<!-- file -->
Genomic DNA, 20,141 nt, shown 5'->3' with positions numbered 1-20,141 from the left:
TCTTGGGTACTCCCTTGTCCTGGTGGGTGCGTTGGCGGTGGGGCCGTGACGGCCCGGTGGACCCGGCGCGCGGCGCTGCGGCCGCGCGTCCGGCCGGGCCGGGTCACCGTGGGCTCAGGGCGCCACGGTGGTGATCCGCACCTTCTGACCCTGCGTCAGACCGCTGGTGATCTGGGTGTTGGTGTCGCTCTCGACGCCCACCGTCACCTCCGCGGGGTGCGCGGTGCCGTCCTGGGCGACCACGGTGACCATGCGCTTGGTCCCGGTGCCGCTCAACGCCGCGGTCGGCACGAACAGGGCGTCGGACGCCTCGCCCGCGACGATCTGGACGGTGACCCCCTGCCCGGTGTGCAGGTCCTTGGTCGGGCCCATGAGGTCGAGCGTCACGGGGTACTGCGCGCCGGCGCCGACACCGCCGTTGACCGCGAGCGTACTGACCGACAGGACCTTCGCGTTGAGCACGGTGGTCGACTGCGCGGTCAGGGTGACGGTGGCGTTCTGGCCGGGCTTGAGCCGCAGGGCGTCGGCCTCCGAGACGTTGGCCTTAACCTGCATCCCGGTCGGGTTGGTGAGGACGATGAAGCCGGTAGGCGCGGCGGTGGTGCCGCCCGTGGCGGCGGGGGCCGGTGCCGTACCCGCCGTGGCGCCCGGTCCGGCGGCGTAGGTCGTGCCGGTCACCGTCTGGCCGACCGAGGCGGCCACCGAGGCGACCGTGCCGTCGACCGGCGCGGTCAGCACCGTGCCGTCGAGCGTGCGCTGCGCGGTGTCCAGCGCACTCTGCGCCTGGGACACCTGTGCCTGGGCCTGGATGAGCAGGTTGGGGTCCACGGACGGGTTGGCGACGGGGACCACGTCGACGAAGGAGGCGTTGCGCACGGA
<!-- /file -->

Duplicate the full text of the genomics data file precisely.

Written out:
Genomic DNA, 20,141 nt, shown 5'->3' with positions numbered 1-20,141 from the left:
TCTTGGGTACTCCCTTGTCCTGGTGGGTGCGTTGGCGGTGGGGCCGTGACGGCCCGGTGGACCCGGCGCGCGGCGCTGCGGCCGCGCGTCCGGCCGGGCCGGGTCACCGTGGGCTCAGGGCGCCACGGTGGTGATCCGCACCTTCTGACCCTGCGTCAGACCGCTGGTGATCTGGGTGTTGGTGTCGCTCTCGACGCCCACCGTCACCTCCGCGGGGTGCGCGGTGCCGTCCTGGGCGACCACGGTGACCATGCGCTTGGTCCCGGTGCCGCTCAACGCCGCGGTCGGCACGAACAGGGCGTCGGACGCCTCGCCCGCGACGATCTGGACGGTGACCCCCTGCCCGGTGTGCAGGTCCTTGGTCGGGCCCATGAGGTCGAGCGTCACGGGGTACTGCGCGCCGGCGCCGACACCGCCGTTGACCGCGAGCGTACTGACCGACAGGACCTTCGCGTTGAGCACGGTGGTCGACTGCGCGGTCAGGGTGACGGTGGCGTTCTGGCCGGGCTTGAGCCGCAGGGCGTCGGCCTCCGAGACGTTGGCCTTAACCTGCATCCCGGTCGGGTTGGTGAGGACGATGAAGCCGGTAGGCGCGGCGGTGGTGCCGCCCGTGGCGGCGGGGGCCGGTGCCGTACCCGCCGTGGCGCCCGGTCCGGCGGCGTAGGTCGTGCCGGTCACCGTCTGGCCGACCGAGGCGGCCACCGAGGCGACCGTGCCGTCGACCGGCGCGGTCAGCACCGTGCCGTCGAGCGTGCGCTGCGCGGTGTCCAGCGCACTCTGCGCCTGGGACACCTGTGCCTGGGCCTGGATGAGCAGGTTGGGGTCCACGGACGGGTTGGCGACGGGGACCACGTCGACGAAGGAGGCGTTGCGCACGGA